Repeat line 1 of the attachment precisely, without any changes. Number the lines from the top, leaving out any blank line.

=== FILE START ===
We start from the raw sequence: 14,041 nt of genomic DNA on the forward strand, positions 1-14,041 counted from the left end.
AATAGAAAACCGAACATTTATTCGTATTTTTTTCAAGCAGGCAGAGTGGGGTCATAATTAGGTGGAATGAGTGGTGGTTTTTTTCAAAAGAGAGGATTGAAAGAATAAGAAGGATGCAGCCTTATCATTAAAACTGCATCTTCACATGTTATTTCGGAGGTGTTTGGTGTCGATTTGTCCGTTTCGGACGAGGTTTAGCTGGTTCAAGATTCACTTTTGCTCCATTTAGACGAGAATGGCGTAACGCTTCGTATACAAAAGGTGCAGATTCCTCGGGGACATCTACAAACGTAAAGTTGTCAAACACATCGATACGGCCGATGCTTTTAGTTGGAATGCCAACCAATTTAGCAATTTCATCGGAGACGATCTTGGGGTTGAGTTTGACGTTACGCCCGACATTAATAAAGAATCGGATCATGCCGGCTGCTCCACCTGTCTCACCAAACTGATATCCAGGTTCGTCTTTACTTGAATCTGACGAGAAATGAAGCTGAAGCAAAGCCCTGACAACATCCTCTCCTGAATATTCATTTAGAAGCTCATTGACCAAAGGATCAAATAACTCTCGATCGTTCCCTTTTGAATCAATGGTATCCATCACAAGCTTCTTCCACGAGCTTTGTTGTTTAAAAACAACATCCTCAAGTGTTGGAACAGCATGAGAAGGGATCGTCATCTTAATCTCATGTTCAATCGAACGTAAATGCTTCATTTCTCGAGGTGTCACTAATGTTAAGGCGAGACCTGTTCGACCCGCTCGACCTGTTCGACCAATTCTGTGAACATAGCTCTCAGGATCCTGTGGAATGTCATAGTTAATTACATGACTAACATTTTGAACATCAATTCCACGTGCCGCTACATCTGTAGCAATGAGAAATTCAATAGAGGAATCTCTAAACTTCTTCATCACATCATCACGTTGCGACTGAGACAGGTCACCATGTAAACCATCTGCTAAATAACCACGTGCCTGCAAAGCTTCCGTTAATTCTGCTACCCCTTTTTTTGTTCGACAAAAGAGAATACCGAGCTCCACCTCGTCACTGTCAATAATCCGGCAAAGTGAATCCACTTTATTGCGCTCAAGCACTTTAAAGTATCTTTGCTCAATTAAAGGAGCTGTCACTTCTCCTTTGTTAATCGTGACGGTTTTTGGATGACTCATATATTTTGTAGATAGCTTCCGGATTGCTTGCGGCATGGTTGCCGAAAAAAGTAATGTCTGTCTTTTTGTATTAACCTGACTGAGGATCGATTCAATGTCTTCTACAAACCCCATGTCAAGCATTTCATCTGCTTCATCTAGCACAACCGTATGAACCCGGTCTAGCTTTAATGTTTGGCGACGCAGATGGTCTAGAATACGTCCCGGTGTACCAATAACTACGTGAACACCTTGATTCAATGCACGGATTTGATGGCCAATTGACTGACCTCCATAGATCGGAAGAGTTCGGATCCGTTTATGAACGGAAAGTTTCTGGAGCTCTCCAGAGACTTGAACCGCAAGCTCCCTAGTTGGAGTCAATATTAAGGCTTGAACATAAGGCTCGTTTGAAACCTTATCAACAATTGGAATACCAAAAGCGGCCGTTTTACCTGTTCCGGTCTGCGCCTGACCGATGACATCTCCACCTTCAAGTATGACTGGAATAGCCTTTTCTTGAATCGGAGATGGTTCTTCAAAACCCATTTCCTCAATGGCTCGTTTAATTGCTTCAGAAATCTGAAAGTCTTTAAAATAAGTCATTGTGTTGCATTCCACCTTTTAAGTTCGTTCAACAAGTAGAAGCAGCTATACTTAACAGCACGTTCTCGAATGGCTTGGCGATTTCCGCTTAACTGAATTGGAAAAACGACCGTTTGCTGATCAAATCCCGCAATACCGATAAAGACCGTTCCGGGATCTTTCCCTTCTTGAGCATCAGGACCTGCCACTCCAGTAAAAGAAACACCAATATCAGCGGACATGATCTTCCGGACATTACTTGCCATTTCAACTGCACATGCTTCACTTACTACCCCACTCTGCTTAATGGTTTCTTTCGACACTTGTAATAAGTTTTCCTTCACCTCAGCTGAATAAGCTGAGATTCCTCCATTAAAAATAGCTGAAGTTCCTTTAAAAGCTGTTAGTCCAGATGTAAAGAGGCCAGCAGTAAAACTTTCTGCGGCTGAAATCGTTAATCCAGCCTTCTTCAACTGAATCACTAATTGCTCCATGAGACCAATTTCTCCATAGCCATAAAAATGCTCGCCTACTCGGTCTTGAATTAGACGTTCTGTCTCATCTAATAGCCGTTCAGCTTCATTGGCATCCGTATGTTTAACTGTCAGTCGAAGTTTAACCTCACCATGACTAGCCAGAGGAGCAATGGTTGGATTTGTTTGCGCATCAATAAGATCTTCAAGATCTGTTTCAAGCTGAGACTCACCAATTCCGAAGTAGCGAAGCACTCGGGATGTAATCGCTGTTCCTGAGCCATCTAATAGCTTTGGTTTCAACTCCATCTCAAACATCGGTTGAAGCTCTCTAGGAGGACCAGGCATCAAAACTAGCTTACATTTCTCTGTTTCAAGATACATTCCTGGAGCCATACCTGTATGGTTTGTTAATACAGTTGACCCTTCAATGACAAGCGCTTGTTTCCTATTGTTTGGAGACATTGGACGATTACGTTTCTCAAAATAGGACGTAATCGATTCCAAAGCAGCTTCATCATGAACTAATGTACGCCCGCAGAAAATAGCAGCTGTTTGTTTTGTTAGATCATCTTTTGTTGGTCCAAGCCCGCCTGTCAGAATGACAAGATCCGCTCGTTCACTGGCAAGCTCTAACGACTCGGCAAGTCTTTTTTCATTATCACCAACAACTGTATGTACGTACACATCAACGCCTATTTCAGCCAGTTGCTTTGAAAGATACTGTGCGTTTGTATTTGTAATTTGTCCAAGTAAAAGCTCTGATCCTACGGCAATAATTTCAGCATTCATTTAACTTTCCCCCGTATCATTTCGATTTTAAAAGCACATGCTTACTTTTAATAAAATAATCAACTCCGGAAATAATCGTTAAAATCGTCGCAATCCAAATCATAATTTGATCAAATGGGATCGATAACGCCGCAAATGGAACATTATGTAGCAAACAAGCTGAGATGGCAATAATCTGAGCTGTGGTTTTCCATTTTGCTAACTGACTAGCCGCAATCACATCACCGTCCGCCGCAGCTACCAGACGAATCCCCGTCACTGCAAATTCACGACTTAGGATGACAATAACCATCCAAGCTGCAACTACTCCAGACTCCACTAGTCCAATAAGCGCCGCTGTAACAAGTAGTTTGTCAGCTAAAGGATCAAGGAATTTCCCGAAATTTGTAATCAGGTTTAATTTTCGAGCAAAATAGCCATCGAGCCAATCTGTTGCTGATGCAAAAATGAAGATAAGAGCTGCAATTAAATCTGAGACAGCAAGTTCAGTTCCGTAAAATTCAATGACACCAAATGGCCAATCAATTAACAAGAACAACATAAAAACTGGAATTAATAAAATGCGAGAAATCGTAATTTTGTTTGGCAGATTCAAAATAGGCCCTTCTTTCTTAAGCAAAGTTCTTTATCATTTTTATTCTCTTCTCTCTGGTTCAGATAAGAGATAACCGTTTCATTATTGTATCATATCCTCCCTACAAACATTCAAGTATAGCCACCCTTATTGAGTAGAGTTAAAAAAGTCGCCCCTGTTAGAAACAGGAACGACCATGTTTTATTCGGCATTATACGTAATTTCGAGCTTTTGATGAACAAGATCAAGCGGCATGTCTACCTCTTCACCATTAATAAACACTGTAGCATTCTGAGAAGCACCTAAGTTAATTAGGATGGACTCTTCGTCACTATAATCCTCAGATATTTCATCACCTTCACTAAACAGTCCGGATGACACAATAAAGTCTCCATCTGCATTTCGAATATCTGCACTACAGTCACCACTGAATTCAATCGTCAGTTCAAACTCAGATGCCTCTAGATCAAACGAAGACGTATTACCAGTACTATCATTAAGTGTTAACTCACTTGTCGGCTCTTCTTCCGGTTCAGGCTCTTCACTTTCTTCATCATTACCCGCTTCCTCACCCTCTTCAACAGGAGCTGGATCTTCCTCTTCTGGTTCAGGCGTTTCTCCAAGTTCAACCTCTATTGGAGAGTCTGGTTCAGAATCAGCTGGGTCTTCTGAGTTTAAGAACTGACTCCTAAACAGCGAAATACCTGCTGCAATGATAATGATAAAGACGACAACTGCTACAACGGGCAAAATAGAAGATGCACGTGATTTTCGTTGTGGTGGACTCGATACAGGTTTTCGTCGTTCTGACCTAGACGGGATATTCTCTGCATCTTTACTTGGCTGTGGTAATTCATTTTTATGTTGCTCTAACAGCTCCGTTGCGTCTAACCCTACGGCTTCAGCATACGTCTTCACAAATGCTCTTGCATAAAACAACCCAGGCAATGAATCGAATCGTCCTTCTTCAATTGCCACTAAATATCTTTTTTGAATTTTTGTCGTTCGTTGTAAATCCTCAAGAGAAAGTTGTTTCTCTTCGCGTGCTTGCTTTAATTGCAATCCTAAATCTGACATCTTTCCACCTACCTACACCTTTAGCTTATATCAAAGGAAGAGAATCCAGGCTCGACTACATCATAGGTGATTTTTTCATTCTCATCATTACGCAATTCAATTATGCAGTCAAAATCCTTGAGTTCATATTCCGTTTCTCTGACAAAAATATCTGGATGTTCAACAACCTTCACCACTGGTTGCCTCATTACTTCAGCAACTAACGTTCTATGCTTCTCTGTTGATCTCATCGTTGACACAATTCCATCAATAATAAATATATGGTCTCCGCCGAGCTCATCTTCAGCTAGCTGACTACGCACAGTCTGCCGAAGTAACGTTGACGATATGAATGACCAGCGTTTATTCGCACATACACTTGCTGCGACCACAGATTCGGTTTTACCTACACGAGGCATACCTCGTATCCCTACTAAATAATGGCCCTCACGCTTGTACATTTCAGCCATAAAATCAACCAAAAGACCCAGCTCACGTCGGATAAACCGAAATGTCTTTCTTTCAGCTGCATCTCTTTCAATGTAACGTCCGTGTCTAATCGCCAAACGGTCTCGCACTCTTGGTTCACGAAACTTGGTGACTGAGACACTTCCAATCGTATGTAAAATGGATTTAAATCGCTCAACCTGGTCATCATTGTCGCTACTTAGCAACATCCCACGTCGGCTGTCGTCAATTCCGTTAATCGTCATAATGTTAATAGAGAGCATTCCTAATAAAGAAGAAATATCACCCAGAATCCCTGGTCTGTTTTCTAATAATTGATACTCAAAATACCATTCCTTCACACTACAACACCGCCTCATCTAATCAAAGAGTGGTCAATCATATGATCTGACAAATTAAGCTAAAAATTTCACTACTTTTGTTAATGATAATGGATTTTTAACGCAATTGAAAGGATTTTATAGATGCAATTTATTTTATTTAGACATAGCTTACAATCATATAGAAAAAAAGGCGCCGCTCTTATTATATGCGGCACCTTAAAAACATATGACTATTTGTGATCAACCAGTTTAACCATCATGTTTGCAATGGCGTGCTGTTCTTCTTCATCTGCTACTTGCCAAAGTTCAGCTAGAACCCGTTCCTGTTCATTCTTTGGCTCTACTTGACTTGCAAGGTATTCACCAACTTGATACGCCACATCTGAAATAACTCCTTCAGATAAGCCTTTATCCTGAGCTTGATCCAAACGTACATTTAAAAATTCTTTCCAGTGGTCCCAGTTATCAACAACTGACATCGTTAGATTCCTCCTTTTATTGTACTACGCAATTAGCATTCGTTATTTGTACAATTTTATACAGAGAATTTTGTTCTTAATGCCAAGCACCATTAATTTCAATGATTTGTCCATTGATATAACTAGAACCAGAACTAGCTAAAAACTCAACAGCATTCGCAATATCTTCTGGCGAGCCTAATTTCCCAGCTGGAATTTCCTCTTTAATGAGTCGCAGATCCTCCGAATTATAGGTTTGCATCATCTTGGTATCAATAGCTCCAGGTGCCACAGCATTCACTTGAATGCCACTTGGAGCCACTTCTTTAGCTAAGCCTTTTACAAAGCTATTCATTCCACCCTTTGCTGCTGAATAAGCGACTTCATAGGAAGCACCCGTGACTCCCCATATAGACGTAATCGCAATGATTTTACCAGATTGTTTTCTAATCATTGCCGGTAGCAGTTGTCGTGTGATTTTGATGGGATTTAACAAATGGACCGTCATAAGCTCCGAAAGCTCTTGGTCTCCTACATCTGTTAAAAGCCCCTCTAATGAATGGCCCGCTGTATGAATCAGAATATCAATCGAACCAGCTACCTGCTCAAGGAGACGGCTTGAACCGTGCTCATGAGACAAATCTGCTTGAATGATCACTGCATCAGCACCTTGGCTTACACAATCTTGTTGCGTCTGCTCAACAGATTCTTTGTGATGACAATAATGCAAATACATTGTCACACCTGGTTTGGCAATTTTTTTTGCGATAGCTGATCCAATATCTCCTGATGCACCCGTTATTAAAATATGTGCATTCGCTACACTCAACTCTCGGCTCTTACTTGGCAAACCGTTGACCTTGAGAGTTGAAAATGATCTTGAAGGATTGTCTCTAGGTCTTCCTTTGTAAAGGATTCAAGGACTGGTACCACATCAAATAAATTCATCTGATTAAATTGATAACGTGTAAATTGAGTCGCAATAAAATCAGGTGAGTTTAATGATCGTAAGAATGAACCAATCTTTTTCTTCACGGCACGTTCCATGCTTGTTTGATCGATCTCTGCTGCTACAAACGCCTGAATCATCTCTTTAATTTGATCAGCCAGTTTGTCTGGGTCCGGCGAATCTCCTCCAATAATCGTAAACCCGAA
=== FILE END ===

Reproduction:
We start from the raw sequence: 14,041 nt of genomic DNA on the forward strand, positions 1-14,041 counted from the left end.